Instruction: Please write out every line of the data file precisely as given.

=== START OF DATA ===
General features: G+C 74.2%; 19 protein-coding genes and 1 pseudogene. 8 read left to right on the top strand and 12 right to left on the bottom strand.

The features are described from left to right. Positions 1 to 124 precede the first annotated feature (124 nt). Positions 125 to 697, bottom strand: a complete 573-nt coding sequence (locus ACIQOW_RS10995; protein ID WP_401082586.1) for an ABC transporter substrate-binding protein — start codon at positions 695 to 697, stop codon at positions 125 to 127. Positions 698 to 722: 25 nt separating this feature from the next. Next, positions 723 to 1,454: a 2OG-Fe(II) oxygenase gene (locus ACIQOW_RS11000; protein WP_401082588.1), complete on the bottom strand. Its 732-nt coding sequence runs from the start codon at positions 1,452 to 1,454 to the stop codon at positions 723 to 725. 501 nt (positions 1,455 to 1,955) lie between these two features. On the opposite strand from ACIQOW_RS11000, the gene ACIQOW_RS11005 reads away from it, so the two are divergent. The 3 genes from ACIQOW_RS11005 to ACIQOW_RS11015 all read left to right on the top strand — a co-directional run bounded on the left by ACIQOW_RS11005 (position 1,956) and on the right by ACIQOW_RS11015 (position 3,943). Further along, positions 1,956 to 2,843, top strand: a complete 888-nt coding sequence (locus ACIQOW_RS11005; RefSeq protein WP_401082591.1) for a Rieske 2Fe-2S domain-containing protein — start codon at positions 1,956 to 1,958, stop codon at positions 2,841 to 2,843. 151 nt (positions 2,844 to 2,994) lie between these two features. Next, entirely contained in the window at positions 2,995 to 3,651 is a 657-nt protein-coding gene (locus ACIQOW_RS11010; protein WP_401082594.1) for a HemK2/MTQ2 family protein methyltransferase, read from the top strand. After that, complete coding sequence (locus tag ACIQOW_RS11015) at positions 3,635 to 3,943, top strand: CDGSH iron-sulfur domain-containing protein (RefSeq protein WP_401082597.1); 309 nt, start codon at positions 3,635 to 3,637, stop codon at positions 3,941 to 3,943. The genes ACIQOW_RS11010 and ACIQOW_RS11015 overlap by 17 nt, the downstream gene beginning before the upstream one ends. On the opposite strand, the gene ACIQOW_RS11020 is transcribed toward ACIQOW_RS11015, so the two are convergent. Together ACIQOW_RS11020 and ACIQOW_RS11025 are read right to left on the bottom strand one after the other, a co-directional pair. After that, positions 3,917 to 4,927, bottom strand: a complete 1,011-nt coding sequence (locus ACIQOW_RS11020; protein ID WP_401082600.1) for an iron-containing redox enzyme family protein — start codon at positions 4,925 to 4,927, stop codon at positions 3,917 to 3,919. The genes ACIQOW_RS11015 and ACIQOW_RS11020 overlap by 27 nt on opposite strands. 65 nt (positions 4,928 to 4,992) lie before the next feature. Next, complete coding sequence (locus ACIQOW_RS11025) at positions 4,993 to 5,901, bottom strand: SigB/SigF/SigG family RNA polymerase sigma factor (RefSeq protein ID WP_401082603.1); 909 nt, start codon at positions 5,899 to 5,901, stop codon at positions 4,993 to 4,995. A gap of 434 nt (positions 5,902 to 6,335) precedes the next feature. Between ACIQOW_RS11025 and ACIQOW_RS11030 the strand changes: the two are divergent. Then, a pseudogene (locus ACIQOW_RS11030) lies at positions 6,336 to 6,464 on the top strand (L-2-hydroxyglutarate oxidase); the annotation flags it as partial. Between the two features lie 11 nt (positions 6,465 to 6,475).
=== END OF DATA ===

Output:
General features: G+C 74.2%; 19 protein-coding genes and 1 pseudogene. 8 read left to right on the top strand and 12 right to left on the bottom strand.

The features are described from left to right. Positions 1 to 124 precede the first annotated feature (124 nt). Positions 125 to 697, bottom strand: a complete 573-nt coding sequence (locus ACIQOW_RS10995; protein ID WP_401082586.1) for an ABC transporter substrate-binding protein — start codon at positions 695 to 697, stop codon at positions 125 to 127. Positions 698 to 722: 25 nt separating this feature from the next. Next, positions 723 to 1,454: a 2OG-Fe(II) oxygenase gene (locus ACIQOW_RS11000; protein WP_401082588.1), complete on the bottom strand. Its 732-nt coding sequence runs from the start codon at positions 1,452 to 1,454 to the stop codon at positions 723 to 725. 501 nt (positions 1,455 to 1,955) lie between these two features. On the opposite strand from ACIQOW_RS11000, the gene ACIQOW_RS11005 reads away from it, so the two are divergent. The 3 genes from ACIQOW_RS11005 to ACIQOW_RS11015 all read left to right on the top strand — a co-directional run bounded on the left by ACIQOW_RS11005 (position 1,956) and on the right by ACIQOW_RS11015 (position 3,943). Further along, positions 1,956 to 2,843, top strand: a complete 888-nt coding sequence (locus ACIQOW_RS11005; RefSeq protein WP_401082591.1) for a Rieske 2Fe-2S domain-containing protein — start codon at positions 1,956 to 1,958, stop codon at positions 2,841 to 2,843. 151 nt (positions 2,844 to 2,994) lie between these two features. Next, entirely contained in the window at positions 2,995 to 3,651 is a 657-nt protein-coding gene (locus ACIQOW_RS11010; protein WP_401082594.1) for a HemK2/MTQ2 family protein methyltransferase, read from the top strand. After that, complete coding sequence (locus tag ACIQOW_RS11015) at positions 3,635 to 3,943, top strand: CDGSH iron-sulfur domain-containing protein (RefSeq protein WP_401082597.1); 309 nt, start codon at positions 3,635 to 3,637, stop codon at positions 3,941 to 3,943. The genes ACIQOW_RS11010 and ACIQOW_RS11015 overlap by 17 nt, the downstream gene beginning before the upstream one ends. On the opposite strand, the gene ACIQOW_RS11020 is transcribed toward ACIQOW_RS11015, so the two are convergent. Together ACIQOW_RS11020 and ACIQOW_RS11025 are read right to left on the bottom strand one after the other, a co-directional pair. After that, positions 3,917 to 4,927, bottom strand: a complete 1,011-nt coding sequence (locus ACIQOW_RS11020; protein ID WP_401082600.1) for an iron-containing redox enzyme family protein — start codon at positions 4,925 to 4,927, stop codon at positions 3,917 to 3,919. The genes ACIQOW_RS11015 and ACIQOW_RS11020 overlap by 27 nt on opposite strands. 65 nt (positions 4,928 to 4,992) lie before the next feature. Next, complete coding sequence (locus ACIQOW_RS11025) at positions 4,993 to 5,901, bottom strand: SigB/SigF/SigG family RNA polymerase sigma factor (RefSeq protein ID WP_401082603.1); 909 nt, start codon at positions 5,899 to 5,901, stop codon at positions 4,993 to 4,995. A gap of 434 nt (positions 5,902 to 6,335) precedes the next feature. Between ACIQOW_RS11025 and ACIQOW_RS11030 the strand changes: the two are divergent. Then, a pseudogene (locus ACIQOW_RS11030) lies at positions 6,336 to 6,464 on the top strand (L-2-hydroxyglutarate oxidase); the annotation flags it as partial. Between the two features lie 11 nt (positions 6,465 to 6,475).